Dallas County Health and Human Services reported three deaths and 435 additional confirmed cases of COVID-19, today, Oct 22. The county has reported 1,093 total deaths to date. The total confirmed cases are 91,664.
The county is also reporting a total of 4,819 probable cases and 14 probable deaths.
The total new cases include 291 from Texas Department of State Health Services, all but one in October.
The additional three deaths being reported today include the following:
A man in his 50’s who was a resident of the City of Garland. He had been critically ill in an area hospital.
A woman in 70’s who was a resident of the City of Mesquite. She had been critically ill in an area hospital and had underlying high risk health conditions.
A man in his 90’s who was a resident of the City of Dallas. He had been hospitalized and had underlying high risk health conditions.
The city of Sachse reported its 381st through 385th cases, a 30-year old Dallas County woman, a 20-year-old Collin County man, a 37-year-old Collin County woman, a 19-year old Dallas County woman and a 39-year old Collin County man.
The provisional 7-day average daily new confirmed and probable cases (by date of test collection) for CDC week 41 was 482, an increase from the previous daily average of 385 for CDC week 40. The percentage of respiratory specimens testing positive for SARS-CoV-2 remains high, with 11.3% of symptomatic patients presenting to area hospitals testing positive in week 41.
A provisional total of 406 confirmed and probable COVID-19 cases were diagnosed in school-aged children (5 to 17 years) during CDC week 41 (week ending10/10/2020), which is over twice the number of children diagnosed in this age group four weeks earlier (9/12/20).
Of the cases requiring hospitalization to date, more than two-thirds (66%) have been under 65 years of age, and over half reported having a chronic health condition. Diabetes has been an underlying high-risk health condition reported in about a third of all hospitalized patients with COVID-19. About 24% have been associated with long-term care facilities.
Local health experts use hospitalizations, ICU admissions, and ER visits as three of the key indicators as part of determining the COVID-19 Risk Level (color-coded risk) and corresponding guidelines for activities during our COVID-19 response. There were 440 COVID-19 patients in acute care in Dallas County for the period ending on Wednesday, October 21. The number of emergency room visits for COVID-19 like symptoms in Dallas County was 531 for the 24-hour period ending on Wednesday, October 21, which represents around 20 percent of all emergency department visits in the county according to information reported to the North Central Texas Trauma Regional Advisory Council. Increasing hospitalizations continue to be a concern and show the severity of this virus. Individual behavior change is necessary to decrease the severity of this wave.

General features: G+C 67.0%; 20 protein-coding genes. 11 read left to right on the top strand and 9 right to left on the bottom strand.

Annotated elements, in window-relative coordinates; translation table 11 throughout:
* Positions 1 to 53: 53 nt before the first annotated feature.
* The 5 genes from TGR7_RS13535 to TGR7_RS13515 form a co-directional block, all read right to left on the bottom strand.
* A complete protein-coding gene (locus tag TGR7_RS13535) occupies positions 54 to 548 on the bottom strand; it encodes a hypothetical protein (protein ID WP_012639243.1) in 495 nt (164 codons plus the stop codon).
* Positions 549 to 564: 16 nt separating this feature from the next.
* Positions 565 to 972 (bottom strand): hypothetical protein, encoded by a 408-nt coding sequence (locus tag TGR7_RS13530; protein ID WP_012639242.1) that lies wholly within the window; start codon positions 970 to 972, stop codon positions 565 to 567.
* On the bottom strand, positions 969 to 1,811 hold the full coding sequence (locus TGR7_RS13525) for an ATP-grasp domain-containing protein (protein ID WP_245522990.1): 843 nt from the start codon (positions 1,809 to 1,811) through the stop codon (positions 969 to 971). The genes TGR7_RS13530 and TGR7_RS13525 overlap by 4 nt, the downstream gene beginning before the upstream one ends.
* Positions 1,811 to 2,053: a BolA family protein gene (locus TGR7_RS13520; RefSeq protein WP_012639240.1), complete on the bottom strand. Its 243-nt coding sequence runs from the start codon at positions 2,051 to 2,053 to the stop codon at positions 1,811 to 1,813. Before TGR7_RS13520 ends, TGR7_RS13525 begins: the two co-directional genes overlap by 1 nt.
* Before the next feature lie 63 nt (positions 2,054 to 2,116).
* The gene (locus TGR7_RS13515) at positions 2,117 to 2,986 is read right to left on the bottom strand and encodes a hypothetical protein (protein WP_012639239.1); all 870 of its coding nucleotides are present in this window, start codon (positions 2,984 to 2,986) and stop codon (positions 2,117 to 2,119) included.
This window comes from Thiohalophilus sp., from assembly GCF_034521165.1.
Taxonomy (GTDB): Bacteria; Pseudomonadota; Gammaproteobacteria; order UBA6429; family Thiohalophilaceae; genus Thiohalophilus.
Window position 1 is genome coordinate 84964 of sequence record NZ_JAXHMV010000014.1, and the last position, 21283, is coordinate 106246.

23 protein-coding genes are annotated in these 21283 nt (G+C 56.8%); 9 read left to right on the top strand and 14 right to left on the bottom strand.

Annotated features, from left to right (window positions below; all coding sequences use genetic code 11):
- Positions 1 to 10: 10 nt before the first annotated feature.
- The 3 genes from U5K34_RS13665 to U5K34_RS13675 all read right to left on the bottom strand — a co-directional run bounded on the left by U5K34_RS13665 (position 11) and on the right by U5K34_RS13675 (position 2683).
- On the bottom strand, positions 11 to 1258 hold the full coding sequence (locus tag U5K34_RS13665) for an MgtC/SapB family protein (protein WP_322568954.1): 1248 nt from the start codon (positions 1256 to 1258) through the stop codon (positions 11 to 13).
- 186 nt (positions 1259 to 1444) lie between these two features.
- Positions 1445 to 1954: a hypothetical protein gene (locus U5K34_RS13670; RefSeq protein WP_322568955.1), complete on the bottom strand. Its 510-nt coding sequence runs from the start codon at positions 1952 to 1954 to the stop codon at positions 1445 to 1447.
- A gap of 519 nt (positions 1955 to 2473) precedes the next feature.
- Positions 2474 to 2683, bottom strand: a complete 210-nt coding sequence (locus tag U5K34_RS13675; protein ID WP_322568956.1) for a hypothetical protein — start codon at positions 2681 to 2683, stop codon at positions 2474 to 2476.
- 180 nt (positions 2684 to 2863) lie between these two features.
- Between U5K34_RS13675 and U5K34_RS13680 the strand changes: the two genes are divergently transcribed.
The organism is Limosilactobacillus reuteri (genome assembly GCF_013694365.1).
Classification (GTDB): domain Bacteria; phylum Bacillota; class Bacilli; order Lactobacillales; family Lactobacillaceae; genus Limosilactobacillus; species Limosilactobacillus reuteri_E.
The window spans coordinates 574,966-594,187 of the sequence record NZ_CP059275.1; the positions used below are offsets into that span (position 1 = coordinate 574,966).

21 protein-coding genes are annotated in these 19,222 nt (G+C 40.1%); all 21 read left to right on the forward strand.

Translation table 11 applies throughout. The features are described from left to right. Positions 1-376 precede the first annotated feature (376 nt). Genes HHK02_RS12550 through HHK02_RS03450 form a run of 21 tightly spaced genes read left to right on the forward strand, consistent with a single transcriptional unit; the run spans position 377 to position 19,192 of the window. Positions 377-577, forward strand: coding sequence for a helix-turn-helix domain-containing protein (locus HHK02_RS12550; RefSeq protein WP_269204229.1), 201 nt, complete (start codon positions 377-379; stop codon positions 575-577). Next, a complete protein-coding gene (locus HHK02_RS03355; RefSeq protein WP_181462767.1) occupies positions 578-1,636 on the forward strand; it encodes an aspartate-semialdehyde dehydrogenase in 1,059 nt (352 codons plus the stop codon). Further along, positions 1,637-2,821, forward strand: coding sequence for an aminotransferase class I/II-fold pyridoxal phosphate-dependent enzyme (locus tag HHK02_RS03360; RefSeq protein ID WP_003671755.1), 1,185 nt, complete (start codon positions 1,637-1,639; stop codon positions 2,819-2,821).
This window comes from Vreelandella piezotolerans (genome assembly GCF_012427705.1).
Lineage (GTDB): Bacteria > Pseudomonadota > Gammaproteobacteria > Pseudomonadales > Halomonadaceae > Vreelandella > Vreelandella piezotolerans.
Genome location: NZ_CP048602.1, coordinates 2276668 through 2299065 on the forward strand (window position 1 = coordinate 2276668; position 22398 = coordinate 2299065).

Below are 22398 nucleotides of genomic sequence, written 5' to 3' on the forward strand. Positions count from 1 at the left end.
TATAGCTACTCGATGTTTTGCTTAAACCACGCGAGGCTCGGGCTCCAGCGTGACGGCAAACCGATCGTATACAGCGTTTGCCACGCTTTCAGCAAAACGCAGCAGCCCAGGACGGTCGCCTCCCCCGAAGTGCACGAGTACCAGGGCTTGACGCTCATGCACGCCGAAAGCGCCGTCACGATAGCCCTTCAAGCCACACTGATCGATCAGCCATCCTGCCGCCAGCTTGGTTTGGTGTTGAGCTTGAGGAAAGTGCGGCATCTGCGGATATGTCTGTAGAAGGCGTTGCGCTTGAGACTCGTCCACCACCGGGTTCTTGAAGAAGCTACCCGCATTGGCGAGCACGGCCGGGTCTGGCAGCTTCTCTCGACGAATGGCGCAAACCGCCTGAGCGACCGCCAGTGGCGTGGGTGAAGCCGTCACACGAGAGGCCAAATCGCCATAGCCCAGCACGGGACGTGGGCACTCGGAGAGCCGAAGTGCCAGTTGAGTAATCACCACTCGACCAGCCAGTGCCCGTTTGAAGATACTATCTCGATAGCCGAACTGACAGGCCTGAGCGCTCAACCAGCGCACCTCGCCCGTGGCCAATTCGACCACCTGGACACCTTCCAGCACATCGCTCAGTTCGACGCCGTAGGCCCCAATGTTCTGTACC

“We continue to see an increase in the number of confirmed and probable COVID-19 cases as well as an increase in our hospitalizations. We are back to the mid-August numbers for hospitalizations and that increase is placing a strain on our local hospitals, especially on their staff who have been tirelessly responding to COVID since March. The projections are that these numbers will keep increasing which is why we must act now to stop the spread. The actions you can take as an individual to reduce the spread are to stay home except for essential activities, wear a mask when around others, maintain six-foot distancing and wash your hands. We can do this North Texas but it’s up to all of us to take action now,” said Dallas County Judge Clay Jenkins.
From Staff Reports • [email protected]